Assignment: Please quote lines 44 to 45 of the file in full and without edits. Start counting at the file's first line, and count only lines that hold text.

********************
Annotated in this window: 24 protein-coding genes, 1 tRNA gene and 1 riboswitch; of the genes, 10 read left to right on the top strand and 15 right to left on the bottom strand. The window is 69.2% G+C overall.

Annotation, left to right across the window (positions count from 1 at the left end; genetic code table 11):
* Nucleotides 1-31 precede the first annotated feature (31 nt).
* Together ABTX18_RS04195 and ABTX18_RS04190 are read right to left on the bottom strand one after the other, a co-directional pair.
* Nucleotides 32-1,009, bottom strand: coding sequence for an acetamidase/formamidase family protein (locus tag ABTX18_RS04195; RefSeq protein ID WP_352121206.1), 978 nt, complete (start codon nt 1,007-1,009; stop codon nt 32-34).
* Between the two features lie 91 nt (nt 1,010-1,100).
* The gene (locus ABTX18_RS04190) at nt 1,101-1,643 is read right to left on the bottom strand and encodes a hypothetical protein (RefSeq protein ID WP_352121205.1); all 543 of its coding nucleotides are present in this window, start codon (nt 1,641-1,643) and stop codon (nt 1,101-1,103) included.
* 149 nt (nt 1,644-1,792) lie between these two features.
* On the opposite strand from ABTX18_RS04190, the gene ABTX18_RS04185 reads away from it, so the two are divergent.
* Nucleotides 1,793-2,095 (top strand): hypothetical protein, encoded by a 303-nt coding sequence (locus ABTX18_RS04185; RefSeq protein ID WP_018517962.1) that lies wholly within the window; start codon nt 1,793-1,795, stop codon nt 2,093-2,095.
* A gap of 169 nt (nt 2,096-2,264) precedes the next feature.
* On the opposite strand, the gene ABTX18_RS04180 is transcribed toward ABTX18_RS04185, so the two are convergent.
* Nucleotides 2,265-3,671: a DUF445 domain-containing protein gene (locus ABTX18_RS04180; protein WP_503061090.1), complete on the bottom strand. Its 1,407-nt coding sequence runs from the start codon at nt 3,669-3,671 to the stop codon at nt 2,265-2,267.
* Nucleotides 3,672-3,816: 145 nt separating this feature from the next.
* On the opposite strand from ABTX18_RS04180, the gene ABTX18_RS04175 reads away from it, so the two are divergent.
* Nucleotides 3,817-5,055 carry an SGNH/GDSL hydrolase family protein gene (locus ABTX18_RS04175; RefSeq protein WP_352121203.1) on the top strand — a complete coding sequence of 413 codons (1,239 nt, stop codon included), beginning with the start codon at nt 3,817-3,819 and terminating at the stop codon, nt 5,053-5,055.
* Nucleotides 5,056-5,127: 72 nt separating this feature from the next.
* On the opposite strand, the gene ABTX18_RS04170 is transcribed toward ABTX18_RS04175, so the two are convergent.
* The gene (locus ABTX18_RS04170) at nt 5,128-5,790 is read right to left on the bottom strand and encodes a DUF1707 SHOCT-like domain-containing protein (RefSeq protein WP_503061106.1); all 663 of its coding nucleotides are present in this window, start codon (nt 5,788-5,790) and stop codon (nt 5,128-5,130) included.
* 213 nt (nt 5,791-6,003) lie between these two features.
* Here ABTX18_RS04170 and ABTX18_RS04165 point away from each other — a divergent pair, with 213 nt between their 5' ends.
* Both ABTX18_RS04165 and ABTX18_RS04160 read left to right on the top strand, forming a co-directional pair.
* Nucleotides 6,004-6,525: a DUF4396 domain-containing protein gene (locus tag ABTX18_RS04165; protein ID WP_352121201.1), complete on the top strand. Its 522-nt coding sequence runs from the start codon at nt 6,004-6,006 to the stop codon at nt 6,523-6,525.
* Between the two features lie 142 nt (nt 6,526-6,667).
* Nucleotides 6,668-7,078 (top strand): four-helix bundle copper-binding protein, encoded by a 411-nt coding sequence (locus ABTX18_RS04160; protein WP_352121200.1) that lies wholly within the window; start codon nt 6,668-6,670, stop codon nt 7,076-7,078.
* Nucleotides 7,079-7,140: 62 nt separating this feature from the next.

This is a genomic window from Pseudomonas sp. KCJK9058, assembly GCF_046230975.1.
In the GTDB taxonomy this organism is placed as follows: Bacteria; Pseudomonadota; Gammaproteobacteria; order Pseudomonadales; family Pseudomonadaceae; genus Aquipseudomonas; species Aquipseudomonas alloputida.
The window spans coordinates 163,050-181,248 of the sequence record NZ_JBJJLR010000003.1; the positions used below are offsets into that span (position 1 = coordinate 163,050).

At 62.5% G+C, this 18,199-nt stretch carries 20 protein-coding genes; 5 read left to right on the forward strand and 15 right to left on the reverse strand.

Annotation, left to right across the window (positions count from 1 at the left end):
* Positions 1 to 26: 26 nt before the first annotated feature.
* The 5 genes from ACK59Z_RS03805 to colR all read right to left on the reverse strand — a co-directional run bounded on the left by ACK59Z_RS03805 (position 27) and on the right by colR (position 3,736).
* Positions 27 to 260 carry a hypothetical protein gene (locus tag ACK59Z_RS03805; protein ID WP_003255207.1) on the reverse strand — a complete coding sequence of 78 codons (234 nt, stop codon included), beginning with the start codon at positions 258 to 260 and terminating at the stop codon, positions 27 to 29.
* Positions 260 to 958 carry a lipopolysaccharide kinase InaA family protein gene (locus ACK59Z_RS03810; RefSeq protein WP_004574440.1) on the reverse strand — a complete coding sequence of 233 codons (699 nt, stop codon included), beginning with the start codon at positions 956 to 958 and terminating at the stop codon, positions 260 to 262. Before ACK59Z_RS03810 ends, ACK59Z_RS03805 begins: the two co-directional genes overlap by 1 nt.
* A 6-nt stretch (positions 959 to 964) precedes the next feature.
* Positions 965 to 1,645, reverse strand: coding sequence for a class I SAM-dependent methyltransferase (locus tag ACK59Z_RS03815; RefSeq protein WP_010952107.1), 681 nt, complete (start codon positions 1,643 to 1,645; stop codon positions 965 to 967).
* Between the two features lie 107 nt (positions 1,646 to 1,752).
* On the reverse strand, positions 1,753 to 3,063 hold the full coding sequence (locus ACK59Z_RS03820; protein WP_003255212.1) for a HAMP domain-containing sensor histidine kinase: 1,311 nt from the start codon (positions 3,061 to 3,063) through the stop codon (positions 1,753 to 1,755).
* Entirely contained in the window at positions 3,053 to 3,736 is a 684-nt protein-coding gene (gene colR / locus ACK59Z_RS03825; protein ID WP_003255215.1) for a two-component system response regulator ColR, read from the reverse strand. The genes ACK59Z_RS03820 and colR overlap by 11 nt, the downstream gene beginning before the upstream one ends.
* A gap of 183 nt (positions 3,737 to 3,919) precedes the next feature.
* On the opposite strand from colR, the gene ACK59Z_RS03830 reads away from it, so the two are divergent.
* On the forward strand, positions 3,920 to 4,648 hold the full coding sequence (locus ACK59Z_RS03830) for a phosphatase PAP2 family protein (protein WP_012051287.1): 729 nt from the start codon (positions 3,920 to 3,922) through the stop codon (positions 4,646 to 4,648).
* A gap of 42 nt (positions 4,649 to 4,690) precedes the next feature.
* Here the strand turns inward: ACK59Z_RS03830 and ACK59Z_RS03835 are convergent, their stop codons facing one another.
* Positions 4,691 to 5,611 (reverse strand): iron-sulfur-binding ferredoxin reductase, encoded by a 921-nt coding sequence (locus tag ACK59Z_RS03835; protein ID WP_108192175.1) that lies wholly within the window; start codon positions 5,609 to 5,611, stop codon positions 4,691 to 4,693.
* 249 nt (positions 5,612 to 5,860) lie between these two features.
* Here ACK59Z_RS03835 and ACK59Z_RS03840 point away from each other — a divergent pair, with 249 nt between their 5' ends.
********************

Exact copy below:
* A gap of 42 nt (positions 4,649 to 4,690) precedes the next feature.
* Here the strand turns inward: ACK59Z_RS03830 and ACK59Z_RS03835 are convergent, their stop codons facing one another.